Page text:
It is Bernie who falls asleep first, her head resting against Serena’s sloping shoulders, her mouth slack and slightly open, her breaths soft. Serena sits back, still, not wanting to disturb Bernie, not wanting to break the moment. A sadness overwhelms her. Tears of it spill onto her cheeks. She feels full of love for Bernie, knows that it never left her, this feeling, knows that she has been trying to bury it all this time. But now it flows through her and spills from her. Bernie wriggles slightly. Serena tries to close her eyes to stem the flow, but cannot stop them. They roll down her cheeks and drip onto Bernie’s forehead.

Bernie stirs. Feels them. Damp and warm. She turns her face to Serena’s, and kisses them as they fall.

“I’m sorry Bernie,” Serena sobs quietly.

“Don’t be, my love. Don’t be.”

At the word love, Serena inhales and her breath stops. She thinks she may crack open.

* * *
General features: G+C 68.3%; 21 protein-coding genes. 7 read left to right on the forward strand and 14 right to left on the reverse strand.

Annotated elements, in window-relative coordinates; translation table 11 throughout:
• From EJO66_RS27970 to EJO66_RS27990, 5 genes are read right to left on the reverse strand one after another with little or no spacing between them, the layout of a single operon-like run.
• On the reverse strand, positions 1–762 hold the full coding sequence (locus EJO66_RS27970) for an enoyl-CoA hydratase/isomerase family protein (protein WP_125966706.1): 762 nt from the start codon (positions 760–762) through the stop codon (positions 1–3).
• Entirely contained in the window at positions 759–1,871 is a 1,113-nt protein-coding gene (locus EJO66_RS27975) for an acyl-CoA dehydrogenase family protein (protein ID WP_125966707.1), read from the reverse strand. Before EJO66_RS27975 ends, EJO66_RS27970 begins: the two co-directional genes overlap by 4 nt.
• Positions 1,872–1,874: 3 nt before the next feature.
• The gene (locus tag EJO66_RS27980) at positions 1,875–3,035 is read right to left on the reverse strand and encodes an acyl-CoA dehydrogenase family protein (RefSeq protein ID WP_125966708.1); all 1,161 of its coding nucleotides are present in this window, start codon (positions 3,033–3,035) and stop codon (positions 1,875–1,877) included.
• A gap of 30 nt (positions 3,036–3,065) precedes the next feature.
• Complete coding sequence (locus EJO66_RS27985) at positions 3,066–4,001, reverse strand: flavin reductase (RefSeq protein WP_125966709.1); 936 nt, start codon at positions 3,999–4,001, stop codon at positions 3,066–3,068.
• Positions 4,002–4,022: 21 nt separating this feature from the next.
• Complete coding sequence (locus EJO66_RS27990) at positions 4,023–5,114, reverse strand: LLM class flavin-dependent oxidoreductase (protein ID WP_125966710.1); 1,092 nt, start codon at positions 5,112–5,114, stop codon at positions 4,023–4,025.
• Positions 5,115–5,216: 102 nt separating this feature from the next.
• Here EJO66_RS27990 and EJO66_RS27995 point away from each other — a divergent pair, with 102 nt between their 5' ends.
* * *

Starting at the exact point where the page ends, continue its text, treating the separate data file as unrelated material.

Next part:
Bernie knows exactly what she has said.

“I never stopped loving you Serena. Never,” she whispers.

And under the cloak of darkness, somewhere over the Atlantic ocean, their lips find each other. And all the wasted years seem to slip away.


The breakfast the crew bring around cruelly reminds Serena that this flight will end. She doesn’t know what she expects, what she hopes for, only that she wants to keep hold of this feeling, of Bernie.

“Bernie, I can’t lose you again.”

“We can’t go back.”

Bernie’s reply stabs at her. What did she expect ? No more than what she deserves.

Despondent, she replies, “I suppose not….” And to hide her pain, she turns her head away.

But Bernie has not finished.

“But we can go forward ?”

It is a question. It is hope.

“I have a small flat I keep in London. I’m headed there now. Means I can see Cameron between overseas trips, or have a base for when I locum in London. It’s not so far from Holby…..maybe we could….meet up…….whatever ? ”

Serena no longer has words. Her throat is tight. She nods. And nods. If she tries to speak she thinks she may break open in an avalanche of tears. Of relief. Of want. She is barely holding it together. A future. The chance of a future with the one true love of her life. She squeezes Bernie’s hand.